Dota 2 Auto Chess 5 Most Important Factors For Winning
The following are the 5 things you need to learn to place 1st in auto chess or at least place top three to climb mmr. I’ll talk about other things after the major 5 lessons in the 2nd section addendum, so this might be a long read.
Also, if you messed it up bad in a game, are playing from behind or you genuinely got a lot of bad draws, you should always try to hold on and try your best to place 4th so you don’t lose mmr. The following are ordered in level of importance. Number 1 being absolutely essential and number 5 being less important compared to the rest:
THE 5 MOST IMPORTANT THINGS TO LEARN IN AUTO CHESS
1. Getting high levels on the board matters the most
If you want to win consistently, you can’t be stubborn and you need to be able to change your strategy ahead of your opponents trying to counter you. You also need to know when to quit on a bad strategy or bad pieces. You can have a good strategy but it won’t always work out. But the main thing you need to know is that LEVELS MATTER on the pieces you are using. You may love your lv 1’s thinking that they are a part of a perfect class combo, but replacing them or swapping them with higher level alternatives will actually keep you in the game. Drawing a 3 and using a 3 is the same as combining 2 lv 1 pieces together at once. Don’t discount that.
What this means is that even if you have a set strategy or composition you are working with, if a higher level piece pops up, whether they be lv 3 4 or 5, half of the time you should strongly consider buying it and use it, especially when pivoting if your strategy isn’t working. Are race combos and class combos important? Yes, they are. But higher level pieces will always be stronger than a combo of lower level pieces in all scenarios. We will talk about this more later on, but its worth mentioning that you don’t lose anything by selling away your lv 1 pieces, because its a full refund and you can always draw them back again later.
If you see a strong piece pop up early on, you should strongly consider buying it and using it. It might even encourage you to change up your composition as well. Holding onto important pieces you may never even use can be important late game as well, but I’ll explain why in the following segment.
This goes without saying, but lv 5 pieces can straight up win the game for you and close it out once they start entering the pool. This is why spending some money on leveling up your courier is important, because being able to draw them can straight up win you the game in most situations. When in doubt, swap your lower level pieces out just to get a 5 in there, especially if you are eventually able to upgrade them to 2 or 3 stars.
2. Being aware of what units the enemies own because you can’t draw them.
A lot of people don’t know this, but when you draw a round of pieces, it draws from a public pool of pieces. Meaning that there is a finite amount of each piece in the game at play or in the pool at any given time. The reason why many players end up getting dumpstered into 5th-8th place is because they get stubborn and do one of two things. They either wait for more of their piece to appear and keep drawing over and over or they just stick to their first strategy and try to make it work when its failing. Then they keep losing and losing then they go cry about it and complain about how bad RNG is keeping them in the pawn trench. What they don’t understand is that there are only so many pieces of one type you can draw.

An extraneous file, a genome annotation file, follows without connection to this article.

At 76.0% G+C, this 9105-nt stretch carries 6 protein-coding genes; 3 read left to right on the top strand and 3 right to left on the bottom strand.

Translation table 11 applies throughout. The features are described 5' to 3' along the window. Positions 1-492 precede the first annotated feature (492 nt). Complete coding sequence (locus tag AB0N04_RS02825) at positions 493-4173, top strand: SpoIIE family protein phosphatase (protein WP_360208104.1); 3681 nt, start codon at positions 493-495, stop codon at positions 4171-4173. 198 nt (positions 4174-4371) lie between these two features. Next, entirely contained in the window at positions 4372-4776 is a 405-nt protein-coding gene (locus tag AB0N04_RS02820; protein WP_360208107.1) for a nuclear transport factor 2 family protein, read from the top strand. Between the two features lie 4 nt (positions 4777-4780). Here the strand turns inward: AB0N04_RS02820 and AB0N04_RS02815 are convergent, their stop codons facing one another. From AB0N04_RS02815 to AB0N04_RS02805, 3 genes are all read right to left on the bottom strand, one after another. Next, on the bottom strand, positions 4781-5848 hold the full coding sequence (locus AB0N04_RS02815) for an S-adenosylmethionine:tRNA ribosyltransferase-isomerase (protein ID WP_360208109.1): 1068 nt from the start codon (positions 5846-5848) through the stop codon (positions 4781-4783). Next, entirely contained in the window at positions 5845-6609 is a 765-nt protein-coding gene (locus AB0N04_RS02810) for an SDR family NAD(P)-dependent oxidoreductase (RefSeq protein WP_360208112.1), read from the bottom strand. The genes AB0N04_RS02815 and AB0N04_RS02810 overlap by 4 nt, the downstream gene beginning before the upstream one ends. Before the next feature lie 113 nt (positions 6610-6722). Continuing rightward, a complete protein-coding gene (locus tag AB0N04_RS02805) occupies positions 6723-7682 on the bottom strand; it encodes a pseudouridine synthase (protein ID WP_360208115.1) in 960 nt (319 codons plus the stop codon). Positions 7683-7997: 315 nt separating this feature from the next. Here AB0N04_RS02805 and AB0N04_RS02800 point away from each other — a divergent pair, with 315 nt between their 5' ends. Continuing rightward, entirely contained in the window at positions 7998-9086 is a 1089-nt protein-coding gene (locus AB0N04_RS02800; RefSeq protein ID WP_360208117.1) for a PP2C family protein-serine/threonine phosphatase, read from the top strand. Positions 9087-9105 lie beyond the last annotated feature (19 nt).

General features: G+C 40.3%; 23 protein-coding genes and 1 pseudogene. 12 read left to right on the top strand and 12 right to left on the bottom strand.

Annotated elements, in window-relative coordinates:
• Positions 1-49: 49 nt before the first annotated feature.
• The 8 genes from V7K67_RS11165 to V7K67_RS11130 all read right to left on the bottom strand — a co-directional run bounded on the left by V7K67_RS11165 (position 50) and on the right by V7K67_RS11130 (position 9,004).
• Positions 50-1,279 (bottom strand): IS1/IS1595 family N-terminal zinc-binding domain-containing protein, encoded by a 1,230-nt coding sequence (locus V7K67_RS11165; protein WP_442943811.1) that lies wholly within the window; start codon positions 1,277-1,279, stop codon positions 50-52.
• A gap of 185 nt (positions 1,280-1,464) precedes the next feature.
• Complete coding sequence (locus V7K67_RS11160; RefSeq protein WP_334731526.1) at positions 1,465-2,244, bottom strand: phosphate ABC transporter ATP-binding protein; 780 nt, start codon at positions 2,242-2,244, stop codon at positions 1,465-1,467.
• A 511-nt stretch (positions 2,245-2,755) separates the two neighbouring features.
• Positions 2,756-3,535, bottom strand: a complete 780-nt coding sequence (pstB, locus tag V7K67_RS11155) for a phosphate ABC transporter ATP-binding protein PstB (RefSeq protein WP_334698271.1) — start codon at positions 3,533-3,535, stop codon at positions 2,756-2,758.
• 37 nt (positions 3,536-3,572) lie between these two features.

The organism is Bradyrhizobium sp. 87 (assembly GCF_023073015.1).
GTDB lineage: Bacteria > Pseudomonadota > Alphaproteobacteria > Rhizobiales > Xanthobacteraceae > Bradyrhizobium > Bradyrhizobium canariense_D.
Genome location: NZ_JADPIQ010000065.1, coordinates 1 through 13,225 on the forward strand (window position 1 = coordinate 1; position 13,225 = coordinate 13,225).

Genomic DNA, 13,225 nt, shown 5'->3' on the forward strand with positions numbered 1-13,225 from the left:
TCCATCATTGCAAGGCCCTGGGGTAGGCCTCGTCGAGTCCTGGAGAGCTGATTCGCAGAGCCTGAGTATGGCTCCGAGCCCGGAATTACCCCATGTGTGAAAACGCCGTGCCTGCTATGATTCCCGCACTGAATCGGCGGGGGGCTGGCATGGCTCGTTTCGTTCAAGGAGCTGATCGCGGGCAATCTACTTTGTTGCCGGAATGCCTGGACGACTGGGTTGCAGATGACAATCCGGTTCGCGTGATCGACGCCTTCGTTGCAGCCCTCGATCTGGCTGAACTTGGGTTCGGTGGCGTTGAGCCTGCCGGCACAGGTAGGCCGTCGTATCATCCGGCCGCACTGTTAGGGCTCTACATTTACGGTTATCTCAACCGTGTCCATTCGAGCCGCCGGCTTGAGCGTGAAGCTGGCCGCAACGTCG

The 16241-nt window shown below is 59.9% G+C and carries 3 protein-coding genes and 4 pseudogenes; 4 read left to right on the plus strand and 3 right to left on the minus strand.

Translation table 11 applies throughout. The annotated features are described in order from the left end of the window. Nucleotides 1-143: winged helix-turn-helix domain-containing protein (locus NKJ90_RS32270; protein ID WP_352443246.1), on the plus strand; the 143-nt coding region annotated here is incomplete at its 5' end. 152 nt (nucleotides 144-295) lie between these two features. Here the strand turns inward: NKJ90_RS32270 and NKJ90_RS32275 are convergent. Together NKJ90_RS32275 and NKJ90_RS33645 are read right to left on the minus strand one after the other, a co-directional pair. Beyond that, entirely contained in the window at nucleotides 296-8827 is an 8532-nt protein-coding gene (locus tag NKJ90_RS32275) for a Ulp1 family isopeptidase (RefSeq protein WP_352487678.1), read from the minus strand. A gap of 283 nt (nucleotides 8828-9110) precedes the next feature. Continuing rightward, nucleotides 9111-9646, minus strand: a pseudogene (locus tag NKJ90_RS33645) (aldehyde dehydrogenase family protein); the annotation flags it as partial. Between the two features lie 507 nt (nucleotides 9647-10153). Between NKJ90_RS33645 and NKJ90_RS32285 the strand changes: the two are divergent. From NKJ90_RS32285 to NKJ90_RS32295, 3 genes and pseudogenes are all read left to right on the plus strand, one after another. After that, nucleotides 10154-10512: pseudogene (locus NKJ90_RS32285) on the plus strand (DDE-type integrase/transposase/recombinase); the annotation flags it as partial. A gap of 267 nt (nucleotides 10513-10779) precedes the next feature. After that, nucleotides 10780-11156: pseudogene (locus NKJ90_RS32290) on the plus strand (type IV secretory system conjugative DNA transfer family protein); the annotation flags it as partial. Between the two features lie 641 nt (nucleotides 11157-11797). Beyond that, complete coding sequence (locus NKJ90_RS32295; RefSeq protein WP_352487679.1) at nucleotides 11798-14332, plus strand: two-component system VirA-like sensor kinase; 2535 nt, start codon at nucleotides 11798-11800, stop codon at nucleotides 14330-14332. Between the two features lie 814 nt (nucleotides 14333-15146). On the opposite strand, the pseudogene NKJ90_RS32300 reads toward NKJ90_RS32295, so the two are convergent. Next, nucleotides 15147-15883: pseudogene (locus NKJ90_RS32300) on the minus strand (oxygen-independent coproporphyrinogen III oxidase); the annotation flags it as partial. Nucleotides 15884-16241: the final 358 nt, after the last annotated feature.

What this means is that if other players have some of the same pieces you are using, you will never draw those pieces until those opponents either lose by getting knocked out of the game completely or until those players sell those pieces. This is a HUGE part of this game’s strategy and it can be difficult to keep track of who has what and also process all of that information at any given time.
For example, if you have two 2 star jug pieces in your roster, but the enemies are also using juggernauts as well, you need to acknowledge that instead of dumping double digit amounts of gold in trying to draw more jugs. You either keep what you have or sell it off and try a different piece or strategy. OR you could wait until a player that is using them gets eliminated or sells them.
This is also why players that are leading all game can suddenly crumble and lose their advantage. It’s not just because the leaders aren’t playing attention to the underdogs. It’s because in some games, the losing players can make a comeback or fight till the end and ultimately keep many of these pieces tied up and undrawable.
One example of how you can use this mechanic to your advantage is by taking a quick glance during the 1st level or early levels of the game and identifying what your opponents are picking. The first few levels are a cakewalk but you can use this period to identify what your opponents are planning. Do you see a few opponents bringing demons into their roster? Well now you know that those pieces will be in limited supply and avoid picking those units. Plus you could even pick an antimage to nullify their demons bonuses right off the bat at round 4.